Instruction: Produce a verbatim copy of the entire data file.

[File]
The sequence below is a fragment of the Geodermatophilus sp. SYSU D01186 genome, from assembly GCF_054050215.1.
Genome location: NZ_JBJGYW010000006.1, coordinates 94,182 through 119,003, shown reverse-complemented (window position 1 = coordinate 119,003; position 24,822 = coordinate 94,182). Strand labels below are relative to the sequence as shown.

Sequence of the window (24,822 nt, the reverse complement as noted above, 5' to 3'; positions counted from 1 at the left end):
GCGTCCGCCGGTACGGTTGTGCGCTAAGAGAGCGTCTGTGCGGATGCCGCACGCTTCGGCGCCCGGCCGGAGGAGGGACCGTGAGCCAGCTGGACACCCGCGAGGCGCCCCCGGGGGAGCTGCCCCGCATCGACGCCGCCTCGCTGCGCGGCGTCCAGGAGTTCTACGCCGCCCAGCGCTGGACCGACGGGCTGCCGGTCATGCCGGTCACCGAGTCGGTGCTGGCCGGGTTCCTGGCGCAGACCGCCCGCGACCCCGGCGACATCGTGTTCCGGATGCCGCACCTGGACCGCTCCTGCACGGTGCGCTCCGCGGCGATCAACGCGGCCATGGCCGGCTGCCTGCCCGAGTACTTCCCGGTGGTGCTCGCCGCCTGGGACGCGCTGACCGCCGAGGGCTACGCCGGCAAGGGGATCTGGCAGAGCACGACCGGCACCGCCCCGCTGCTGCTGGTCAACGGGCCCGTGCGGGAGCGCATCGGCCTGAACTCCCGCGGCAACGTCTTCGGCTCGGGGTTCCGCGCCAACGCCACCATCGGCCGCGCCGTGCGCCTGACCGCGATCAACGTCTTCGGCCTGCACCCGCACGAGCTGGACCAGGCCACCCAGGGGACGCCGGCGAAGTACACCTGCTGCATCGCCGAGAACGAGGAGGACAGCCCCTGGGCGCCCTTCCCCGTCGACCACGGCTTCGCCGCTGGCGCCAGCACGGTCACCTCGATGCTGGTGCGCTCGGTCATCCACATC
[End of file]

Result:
The sequence below is a fragment of the Geodermatophilus sp. SYSU D01186 genome, from assembly GCF_054050215.1.
Genome location: NZ_JBJGYW010000006.1, coordinates 94,182 through 119,003, shown reverse-complemented (window position 1 = coordinate 119,003; position 24,822 = coordinate 94,182). Strand labels below are relative to the sequence as shown.

Sequence of the window (24,822 nt, the reverse complement as noted above, 5' to 3'; positions counted from 1 at the left end):
GCGTCCGCCGGTACGGTTGTGCGCTAAGAGAGCGTCTGTGCGGATGCCGCACGCTTCGGCGCCCGGCCGGAGGAGGGACCGTGAGCCAGCTGGACACCCGCGAGGCGCCCCCGGGGGAGCTGCCCCGCATCGACGCCGCCTCGCTGCGCGGCGTCCAGGAGTTCTACGCCGCCCAGCGCTGGACCGACGGGCTGCCGGTCATGCCGGTCACCGAGTCGGTGCTGGCCGGGTTCCTGGCGCAGACCGCCCGCGACCCCGGCGACATCGTGTTCCGGATGCCGCACCTGGACCGCTCCTGCACGGTGCGCTCCGCGGCGATCAACGCGGCCATGGCCGGCTGCCTGCCCGAGTACTTCCCGGTGGTGCTCGCCGCCTGGGACGCGCTGACCGCCGAGGGCTACGCCGGCAAGGGGATCTGGCAGAGCACGACCGGCACCGCCCCGCTGCTGCTGGTCAACGGGCCCGTGCGGGAGCGCATCGGCCTGAACTCCCGCGGCAACGTCTTCGGCTCGGGGTTCCGCGCCAACGCCACCATCGGCCGCGCCGTGCGCCTGACCGCGATCAACGTCTTCGGCCTGCACCCGCACGAGCTGGACCAGGCCACCCAGGGGACGCCGGCGAAGTACACCTGCTGCATCGCCGAGAACGAGGAGGACAGCCCCTGGGCGCCCTTCCCCGTCGACCACGGCTTCGCCGCTGGCGCCAGCACGGTCACCTCGATGCTGGTGCGCTCGGTCATCCACATC